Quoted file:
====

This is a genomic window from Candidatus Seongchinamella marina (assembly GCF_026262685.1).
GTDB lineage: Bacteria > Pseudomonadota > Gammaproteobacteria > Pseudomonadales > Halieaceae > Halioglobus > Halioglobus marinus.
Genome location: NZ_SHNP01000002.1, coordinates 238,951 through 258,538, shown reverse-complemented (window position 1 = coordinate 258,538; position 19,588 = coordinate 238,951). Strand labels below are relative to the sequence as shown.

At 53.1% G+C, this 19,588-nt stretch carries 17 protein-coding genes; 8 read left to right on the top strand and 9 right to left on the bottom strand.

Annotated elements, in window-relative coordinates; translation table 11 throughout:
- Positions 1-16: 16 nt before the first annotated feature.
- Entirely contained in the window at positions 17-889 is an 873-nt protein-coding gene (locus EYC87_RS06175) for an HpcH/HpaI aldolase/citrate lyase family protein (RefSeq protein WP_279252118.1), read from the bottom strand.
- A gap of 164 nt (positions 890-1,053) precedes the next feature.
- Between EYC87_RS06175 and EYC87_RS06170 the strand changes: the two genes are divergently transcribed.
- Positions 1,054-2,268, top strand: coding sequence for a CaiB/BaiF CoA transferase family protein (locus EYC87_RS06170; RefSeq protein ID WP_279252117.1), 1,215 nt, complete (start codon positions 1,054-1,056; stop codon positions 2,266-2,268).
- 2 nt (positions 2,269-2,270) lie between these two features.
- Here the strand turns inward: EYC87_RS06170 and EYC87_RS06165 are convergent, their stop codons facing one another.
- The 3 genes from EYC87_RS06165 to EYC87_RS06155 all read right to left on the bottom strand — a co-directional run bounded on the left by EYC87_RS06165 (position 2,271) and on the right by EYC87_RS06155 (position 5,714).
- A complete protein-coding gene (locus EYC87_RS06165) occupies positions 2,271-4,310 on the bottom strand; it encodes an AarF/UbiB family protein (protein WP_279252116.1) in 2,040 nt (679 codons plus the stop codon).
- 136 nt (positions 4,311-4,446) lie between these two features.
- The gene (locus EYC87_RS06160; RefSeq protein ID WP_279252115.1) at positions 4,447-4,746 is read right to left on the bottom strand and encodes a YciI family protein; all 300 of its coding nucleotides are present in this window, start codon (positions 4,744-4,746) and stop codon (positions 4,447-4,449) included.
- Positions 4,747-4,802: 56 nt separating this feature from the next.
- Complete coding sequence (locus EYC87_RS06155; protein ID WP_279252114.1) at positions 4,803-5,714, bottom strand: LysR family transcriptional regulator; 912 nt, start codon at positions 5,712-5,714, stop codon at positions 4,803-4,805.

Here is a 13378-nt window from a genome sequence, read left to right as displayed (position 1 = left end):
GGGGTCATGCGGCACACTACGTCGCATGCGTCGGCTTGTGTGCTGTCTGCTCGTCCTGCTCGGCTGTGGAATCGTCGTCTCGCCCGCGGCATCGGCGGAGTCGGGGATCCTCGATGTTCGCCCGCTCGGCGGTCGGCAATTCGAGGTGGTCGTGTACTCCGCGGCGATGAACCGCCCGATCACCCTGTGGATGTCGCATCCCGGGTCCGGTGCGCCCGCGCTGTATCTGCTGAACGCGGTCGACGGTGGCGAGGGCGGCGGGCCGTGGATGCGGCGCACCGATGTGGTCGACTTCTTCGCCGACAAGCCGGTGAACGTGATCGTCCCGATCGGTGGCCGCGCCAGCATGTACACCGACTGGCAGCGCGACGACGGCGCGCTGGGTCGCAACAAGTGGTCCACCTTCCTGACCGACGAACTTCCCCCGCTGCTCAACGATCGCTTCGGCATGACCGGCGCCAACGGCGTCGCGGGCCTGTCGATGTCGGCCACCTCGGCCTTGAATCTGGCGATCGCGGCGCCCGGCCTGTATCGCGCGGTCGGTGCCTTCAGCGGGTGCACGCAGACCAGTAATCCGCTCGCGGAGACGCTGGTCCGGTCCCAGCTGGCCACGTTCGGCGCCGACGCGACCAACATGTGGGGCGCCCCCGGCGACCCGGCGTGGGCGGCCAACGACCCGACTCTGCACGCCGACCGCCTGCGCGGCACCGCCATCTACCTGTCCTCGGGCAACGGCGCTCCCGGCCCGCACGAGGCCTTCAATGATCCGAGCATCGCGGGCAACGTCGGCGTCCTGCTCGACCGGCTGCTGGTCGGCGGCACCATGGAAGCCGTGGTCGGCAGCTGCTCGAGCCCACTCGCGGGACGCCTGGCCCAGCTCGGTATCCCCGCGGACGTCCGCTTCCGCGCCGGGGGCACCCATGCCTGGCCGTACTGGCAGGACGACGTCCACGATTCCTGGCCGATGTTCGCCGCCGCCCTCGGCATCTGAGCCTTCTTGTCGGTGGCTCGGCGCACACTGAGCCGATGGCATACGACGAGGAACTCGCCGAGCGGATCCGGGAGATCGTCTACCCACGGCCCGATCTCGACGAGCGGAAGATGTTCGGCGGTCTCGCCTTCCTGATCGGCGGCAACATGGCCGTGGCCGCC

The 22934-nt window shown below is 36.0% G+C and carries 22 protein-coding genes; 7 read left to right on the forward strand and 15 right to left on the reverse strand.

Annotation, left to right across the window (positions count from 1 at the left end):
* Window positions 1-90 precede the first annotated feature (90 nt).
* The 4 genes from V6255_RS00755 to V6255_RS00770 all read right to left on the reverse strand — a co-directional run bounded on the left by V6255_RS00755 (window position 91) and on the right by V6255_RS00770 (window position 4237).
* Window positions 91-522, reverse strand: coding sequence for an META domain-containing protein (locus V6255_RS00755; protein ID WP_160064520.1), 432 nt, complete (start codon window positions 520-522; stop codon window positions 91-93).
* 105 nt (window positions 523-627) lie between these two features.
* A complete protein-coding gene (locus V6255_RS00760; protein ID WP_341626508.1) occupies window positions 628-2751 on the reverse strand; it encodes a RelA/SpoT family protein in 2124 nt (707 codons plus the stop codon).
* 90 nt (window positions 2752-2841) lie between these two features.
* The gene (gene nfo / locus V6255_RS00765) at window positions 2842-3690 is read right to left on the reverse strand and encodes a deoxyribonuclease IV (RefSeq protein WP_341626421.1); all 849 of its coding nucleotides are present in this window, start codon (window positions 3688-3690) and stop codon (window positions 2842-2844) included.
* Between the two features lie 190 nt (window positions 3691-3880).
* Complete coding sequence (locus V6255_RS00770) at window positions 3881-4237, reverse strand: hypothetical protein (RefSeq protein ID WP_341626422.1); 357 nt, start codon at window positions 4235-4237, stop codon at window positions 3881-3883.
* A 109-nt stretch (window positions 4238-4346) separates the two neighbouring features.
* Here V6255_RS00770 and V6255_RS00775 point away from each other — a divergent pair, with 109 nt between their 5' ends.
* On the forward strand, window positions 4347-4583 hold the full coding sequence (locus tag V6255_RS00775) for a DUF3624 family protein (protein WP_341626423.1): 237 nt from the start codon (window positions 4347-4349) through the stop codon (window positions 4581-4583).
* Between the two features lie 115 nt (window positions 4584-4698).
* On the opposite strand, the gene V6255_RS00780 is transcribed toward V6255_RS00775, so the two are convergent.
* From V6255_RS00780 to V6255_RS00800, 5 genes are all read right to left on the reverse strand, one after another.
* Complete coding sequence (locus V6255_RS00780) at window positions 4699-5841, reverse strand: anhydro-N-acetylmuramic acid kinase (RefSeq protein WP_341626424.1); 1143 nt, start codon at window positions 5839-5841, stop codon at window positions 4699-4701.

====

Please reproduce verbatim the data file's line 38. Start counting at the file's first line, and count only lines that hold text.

* Complete coding sequence (locus V6255_RS00780) at window positions 4699-5841, reverse strand: anhydro-N-acetylmuramic acid kinase (RefSeq protein WP_341626424.1); 1143 nt, start codon at window positions 5839-5841, stop codon at window positions 4699-4701.